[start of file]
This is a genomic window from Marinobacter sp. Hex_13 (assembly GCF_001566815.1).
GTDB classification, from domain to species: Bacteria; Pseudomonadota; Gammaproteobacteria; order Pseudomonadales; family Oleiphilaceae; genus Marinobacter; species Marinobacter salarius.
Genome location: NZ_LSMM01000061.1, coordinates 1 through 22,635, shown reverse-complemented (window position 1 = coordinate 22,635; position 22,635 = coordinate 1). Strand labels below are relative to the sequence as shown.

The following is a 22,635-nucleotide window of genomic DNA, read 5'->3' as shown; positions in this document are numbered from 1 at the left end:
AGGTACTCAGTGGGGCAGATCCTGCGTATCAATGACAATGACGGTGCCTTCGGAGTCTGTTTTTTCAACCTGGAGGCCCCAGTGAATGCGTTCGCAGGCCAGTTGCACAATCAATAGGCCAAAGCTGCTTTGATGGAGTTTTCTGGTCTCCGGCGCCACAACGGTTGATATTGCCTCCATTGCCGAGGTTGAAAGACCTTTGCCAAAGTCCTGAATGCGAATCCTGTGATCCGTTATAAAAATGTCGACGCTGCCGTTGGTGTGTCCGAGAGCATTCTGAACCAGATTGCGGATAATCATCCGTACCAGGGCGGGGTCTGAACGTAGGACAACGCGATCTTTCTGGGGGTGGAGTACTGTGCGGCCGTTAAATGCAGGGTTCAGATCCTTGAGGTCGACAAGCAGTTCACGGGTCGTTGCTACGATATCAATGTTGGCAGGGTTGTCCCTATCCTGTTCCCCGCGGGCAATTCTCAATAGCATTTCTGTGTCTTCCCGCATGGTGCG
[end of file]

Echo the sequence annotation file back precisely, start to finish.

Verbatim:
This is a genomic window from Marinobacter sp. Hex_13 (assembly GCF_001566815.1).
GTDB classification, from domain to species: Bacteria; Pseudomonadota; Gammaproteobacteria; order Pseudomonadales; family Oleiphilaceae; genus Marinobacter; species Marinobacter salarius.
Genome location: NZ_LSMM01000061.1, coordinates 1 through 22,635, shown reverse-complemented (window position 1 = coordinate 22,635; position 22,635 = coordinate 1). Strand labels below are relative to the sequence as shown.

The following is a 22,635-nucleotide window of genomic DNA, read 5'->3' as shown; positions in this document are numbered from 1 at the left end:
AGGTACTCAGTGGGGCAGATCCTGCGTATCAATGACAATGACGGTGCCTTCGGAGTCTGTTTTTTCAACCTGGAGGCCCCAGTGAATGCGTTCGCAGGCCAGTTGCACAATCAATAGGCCAAAGCTGCTTTGATGGAGTTTTCTGGTCTCCGGCGCCACAACGGTTGATATTGCCTCCATTGCCGAGGTTGAAAGACCTTTGCCAAAGTCCTGAATGCGAATCCTGTGATCCGTTATAAAAATGTCGACGCTGCCGTTGGTGTGTCCGAGAGCATTCTGAACCAGATTGCGGATAATCATCCGTACCAGGGCGGGGTCTGAACGTAGGACAACGCGATCTTTCTGGGGGTGGAGTACTGTGCGGCCGTTAAATGCAGGGTTCAGATCCTTGAGGTCGACAAGCAGTTCACGGGTCGTTGCTACGATATCAATGTTGGCAGGGTTGTCCCTATCCTGTTCCCCGCGGGCAATTCTCAATAGCATTTCTGTGTCTTCCCGCATGGTGCG